I think performance reviews can be eliminated entirely. VPs that are in charge of products could be evaluated on how much revenue their product brings in. VPs could have the power to fire anyone working under them. Same with the managers working under the VPs.

The idea is to motivate employees to achieve one thing: bringing in more revenue (which is the goal of all for-profit companies anyways). There's no need to slice and dice the "performance" into pieces. Just empower people and measure revenue.


Thanks for the feedback spaghetti. To some extent, and for some positions, hard metrics such as revenue are definitely a very strong indicator of performance. However, this approach neglects the fact that businesses and types of employees are extremely nuanced.

Often times it is very difficult for an employee to identify the reasons why they are not performing up to expectations (this even applies to the revenue model).

In our research, we have also found that a culture driven only by numbers and money typically produce unhappy employees and decreased morale. Cultures that are driven on improvement and achievement through performance tend to produce happier employees that are excited to work for a what is likely unique company.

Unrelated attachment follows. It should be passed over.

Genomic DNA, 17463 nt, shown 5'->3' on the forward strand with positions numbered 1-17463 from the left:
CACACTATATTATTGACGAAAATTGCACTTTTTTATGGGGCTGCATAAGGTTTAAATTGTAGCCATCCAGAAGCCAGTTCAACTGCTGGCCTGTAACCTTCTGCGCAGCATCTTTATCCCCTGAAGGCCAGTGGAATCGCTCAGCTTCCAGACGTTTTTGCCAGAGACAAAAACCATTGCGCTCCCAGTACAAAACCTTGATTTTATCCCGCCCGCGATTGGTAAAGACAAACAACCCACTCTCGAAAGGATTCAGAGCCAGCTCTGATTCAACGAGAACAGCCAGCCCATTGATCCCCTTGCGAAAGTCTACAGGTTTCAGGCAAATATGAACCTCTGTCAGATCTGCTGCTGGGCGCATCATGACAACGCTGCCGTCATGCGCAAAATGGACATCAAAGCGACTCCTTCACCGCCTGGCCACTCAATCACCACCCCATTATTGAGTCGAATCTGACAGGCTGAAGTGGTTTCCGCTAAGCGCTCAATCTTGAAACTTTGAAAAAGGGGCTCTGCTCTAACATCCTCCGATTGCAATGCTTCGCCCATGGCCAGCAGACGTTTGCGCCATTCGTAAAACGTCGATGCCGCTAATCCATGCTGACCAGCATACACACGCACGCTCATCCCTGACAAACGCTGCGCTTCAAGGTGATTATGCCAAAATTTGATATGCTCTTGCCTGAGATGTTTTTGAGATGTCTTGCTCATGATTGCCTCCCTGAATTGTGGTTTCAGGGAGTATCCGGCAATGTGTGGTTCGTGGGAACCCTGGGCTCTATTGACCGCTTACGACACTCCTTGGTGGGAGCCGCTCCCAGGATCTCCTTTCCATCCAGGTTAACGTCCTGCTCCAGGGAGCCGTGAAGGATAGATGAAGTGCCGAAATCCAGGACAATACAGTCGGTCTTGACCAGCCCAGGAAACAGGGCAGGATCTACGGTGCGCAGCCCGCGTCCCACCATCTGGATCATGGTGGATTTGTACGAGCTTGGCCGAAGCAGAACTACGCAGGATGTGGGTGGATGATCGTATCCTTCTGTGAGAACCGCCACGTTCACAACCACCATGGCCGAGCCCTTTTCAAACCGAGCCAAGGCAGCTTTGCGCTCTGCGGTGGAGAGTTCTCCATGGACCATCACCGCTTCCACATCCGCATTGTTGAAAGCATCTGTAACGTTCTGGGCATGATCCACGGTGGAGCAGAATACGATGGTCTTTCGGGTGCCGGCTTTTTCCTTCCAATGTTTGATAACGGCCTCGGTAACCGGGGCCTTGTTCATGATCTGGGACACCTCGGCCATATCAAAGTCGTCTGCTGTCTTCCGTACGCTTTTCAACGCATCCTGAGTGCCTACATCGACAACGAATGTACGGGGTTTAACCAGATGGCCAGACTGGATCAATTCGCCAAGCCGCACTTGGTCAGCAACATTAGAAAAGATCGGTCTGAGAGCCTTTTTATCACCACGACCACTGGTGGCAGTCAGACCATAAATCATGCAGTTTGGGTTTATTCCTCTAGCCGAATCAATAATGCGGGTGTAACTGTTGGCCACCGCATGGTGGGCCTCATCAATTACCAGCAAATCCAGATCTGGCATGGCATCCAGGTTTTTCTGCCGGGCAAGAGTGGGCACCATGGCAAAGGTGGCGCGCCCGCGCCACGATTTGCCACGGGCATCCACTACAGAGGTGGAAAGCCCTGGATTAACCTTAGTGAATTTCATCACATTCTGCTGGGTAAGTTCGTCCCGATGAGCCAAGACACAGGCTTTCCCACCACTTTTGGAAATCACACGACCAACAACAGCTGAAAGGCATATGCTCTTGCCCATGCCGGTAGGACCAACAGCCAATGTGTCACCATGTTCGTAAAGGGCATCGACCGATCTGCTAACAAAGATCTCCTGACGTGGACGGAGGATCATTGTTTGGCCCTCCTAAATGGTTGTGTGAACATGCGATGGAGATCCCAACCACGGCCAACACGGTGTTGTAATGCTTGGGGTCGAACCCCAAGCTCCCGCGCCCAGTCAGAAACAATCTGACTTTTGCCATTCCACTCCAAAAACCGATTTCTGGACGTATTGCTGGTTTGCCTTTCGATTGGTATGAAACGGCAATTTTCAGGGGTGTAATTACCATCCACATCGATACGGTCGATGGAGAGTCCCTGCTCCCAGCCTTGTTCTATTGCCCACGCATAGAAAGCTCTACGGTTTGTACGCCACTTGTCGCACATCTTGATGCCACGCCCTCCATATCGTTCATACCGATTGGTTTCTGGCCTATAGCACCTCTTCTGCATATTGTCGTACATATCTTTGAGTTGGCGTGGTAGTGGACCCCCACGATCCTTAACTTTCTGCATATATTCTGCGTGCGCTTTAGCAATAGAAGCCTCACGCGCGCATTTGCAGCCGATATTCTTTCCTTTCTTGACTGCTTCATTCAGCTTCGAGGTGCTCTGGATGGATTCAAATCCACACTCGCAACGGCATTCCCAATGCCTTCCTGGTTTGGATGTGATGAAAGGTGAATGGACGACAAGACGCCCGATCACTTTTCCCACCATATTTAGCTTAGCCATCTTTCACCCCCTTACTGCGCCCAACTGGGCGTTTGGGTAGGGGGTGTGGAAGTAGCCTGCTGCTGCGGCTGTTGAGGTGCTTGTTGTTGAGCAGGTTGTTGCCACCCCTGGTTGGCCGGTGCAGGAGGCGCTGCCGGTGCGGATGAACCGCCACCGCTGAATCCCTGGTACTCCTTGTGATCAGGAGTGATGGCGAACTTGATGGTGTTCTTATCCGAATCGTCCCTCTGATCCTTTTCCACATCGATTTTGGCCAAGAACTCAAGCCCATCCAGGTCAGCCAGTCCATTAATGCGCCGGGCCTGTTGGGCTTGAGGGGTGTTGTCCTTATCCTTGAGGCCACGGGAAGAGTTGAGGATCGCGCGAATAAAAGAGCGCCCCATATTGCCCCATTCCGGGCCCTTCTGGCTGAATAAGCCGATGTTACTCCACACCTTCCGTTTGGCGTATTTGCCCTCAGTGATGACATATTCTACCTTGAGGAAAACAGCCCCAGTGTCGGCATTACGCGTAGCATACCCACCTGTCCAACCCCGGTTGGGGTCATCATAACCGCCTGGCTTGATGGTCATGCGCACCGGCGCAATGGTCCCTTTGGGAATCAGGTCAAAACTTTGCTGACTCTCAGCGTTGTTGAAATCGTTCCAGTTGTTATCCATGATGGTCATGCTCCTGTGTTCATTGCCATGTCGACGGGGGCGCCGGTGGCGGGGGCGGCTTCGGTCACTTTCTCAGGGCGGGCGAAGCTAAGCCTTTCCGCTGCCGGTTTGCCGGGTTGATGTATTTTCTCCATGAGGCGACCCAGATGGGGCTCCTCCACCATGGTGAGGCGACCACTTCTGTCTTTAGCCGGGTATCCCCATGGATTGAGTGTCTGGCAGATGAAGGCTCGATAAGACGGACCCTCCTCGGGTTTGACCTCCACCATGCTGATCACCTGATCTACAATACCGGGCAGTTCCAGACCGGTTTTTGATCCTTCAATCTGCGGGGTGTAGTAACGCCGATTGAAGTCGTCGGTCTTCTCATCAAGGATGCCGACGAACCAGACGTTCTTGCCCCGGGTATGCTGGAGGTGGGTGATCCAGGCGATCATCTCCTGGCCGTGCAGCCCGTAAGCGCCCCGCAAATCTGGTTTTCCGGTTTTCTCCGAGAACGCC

Ultimately, we created MicroEval to increase the conversations happening in the work place. And we want to provide the participants of those conversations concrete things to talk about. Having identified the nuances of one's performance gives them a clearer target for improvement.


I think youre on the right track - Ive worked on an eval application in the past and your research about numbers / metrics is spot on. Try to stay away from quantifying performance and focus on helping managers / employees capture achievements / shortcomings. Give employees an opportunity to demarcate the achievements / shortcomings they jotted over the year before the final eval.